Indie filmmaking used to entail substantial financial risk with only a slight chance of reward. Only a decade ago, independent artists had very little leverage to negotiate favorable contracts or to get their work seen in chain theaters that remain focused on blockbusters.
Today, a multiplex premier remains improbable for aspiring filmmakers. But things are different on the Internet. There's no shortage of screens online; everyone is welcome. And there's a new incentive for making short films: You may just get paid.
Because Revver appends ads to the ends of the films it distributes, viewers that click on those ads generate revenue, which the company splits 50/50 with content creators. If the clip was presented through an affiliate's site, the affiliate gets 20 percent of the gross, before the revenue gets split.
Those 5 million viewers earned $28,000 for Stephen Voltz and Fritz Grobe.
Revver's advertisers have been paying about 75 cents per click according to a company spokesperson. That puts the click-through-rate at about 0.015, which is typical for an untargeted online ad campaign.
Given that the cost to release a typically Hollywood film has surpassed $100 million, 5 million attendees buying $10 theater tickets would be a disaster. But when your production expenses consist of 100 liters of soda and 600 pieces of candy, plus ancillary equipment costs, $28,000 represents a welcome windfall.
And that's to say nothing of the value of the 15 minutes of fame thrust upon Voltz and Grobe during their appearances on "The Late Show with David Letterman" and NBC's "Today" show. Their careers as culinary chemists are made and they'll no doubt be filming further junk food experiments.
YouTube.com leads the online video market in terms of U.S. online traffic, with 172,907,000 unique visitors in June 2006, according to Internet metrics company comScore Networks. That's more than 10 times its competitors. Google Video saw 8,134,000 unique visitors in June while 4,477,000 visited Yahoo Video Search. Some of the other noteworthy video sites include AtomFilms, EbaumsWorld.com, Guba.com, Heavy Networks, iFilm.com, Metacafe.com, and Veoh.com.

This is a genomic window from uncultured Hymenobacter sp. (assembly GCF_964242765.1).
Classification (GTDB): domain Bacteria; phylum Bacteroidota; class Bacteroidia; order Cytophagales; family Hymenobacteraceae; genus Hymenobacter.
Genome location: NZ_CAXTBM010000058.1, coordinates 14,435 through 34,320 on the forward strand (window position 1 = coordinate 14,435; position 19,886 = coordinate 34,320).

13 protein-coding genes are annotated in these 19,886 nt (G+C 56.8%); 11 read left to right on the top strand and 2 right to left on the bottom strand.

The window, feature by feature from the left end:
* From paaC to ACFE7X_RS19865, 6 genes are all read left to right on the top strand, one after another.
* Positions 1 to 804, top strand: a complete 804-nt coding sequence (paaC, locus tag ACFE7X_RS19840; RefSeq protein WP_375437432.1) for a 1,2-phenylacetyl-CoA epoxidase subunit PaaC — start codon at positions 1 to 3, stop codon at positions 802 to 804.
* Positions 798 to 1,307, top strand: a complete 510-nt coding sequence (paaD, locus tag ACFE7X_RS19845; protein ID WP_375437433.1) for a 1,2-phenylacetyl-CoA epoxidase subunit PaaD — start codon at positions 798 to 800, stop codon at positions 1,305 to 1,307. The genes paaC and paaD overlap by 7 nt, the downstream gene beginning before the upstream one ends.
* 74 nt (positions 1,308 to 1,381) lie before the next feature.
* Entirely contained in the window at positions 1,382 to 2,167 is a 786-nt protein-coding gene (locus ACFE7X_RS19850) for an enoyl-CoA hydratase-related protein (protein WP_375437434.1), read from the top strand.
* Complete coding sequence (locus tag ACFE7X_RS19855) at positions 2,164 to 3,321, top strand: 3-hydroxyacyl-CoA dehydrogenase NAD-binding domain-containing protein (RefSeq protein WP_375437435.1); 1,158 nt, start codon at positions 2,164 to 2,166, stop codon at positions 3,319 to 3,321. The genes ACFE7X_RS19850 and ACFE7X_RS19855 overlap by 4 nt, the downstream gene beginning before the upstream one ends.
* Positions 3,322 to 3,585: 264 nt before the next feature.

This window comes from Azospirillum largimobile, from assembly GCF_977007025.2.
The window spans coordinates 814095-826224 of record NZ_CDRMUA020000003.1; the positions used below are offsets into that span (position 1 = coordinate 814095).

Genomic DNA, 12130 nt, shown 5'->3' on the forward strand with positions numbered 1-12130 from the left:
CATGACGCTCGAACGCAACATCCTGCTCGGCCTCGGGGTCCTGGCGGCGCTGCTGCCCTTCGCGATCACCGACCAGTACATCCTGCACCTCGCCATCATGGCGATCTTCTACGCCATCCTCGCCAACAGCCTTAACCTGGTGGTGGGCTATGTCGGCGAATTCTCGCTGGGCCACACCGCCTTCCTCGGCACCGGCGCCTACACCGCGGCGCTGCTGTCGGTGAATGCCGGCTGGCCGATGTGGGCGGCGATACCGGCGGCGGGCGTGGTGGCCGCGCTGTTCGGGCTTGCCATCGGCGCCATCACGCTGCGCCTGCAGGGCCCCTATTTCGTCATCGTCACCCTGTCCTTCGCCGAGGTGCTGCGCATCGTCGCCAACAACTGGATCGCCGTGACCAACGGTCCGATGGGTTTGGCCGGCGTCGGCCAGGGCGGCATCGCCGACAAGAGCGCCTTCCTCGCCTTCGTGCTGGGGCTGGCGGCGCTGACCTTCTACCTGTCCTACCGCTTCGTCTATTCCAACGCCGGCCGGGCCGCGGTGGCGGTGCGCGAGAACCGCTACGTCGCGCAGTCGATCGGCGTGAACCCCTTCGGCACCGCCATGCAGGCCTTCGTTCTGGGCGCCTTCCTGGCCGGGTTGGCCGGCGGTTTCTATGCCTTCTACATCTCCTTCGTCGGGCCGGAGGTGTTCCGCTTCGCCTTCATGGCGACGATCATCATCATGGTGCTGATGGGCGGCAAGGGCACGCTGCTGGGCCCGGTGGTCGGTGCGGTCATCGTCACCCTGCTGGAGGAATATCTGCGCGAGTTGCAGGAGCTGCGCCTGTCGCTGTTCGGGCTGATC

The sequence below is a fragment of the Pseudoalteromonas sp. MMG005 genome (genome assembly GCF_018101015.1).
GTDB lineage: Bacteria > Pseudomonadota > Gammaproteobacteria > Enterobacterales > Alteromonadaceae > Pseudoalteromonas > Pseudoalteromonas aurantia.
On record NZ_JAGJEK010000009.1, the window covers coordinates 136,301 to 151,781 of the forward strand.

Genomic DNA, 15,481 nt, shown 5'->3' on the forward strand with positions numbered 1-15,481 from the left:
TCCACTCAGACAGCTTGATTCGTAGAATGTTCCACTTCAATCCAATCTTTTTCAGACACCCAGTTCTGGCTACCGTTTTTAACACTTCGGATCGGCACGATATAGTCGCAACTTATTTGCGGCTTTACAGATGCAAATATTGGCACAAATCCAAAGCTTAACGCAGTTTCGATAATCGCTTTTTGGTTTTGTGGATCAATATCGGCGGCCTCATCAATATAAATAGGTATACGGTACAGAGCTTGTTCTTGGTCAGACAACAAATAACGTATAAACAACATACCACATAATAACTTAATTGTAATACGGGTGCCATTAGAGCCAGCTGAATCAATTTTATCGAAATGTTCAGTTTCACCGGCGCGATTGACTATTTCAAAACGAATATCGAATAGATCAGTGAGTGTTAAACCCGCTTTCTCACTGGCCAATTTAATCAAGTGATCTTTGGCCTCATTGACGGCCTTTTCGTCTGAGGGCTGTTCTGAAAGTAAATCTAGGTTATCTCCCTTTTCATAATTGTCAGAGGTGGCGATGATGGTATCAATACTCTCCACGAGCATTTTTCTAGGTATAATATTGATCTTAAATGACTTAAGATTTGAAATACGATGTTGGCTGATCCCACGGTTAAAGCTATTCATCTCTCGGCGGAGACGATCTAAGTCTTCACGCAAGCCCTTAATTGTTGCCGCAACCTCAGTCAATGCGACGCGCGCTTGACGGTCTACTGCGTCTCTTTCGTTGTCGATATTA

Hitwise, another company that tracks online traffic, offers related metrics: YouTube leads the U.S. online multimedia market with 29 percent market share; MySpace comes next, with almost 19 percent of the market; Yahoo, MSN, Google, and AOL lag behind with 3 to 5 percent of the market respectively.
YouTube.com recently said it delivers 100 million videos a day. But it doesn't pay the filmmakers that submit videos. With competitors looking to take market share and talent, compensating content creators has come back in vogue.
The challenge, says Steven Starr, CEO of Revver.com, is to figure out how to allow content to move freely across the Net and be monetized without prohibitive digital rights management restrictions.
Asked how Revver compares to YouTube in terms of traffic, Starr responds that Revver.com isn't a destination site like YouTube but a video tools provider. "We are offering technology to creators," he says. "In our rollout next month, you'll see that we're really looking to create empowerment solutions for creators, not a place to put their content."
In late August, Revver plans a revamp that includes new ad formats, including "pre-plates" which precede videos. But it's far from clear whether better tools and the promise of payment can bring Revver the content it needs to grow its audience.
Like Revver, Eefoof.com, which launched on July 1, promises to pay those that supply it with content. A post on the site's developer blog written by co-founder Matt Farley indicates that Eefoof.com plans to split ad revenue 50/50 with filmmakers: "[I]f we get $10 in video ad revenue for the month, and say you have a video that accounts for 20% of our video hits, that means your video accounted for $2, we keep $1 and you earn $1."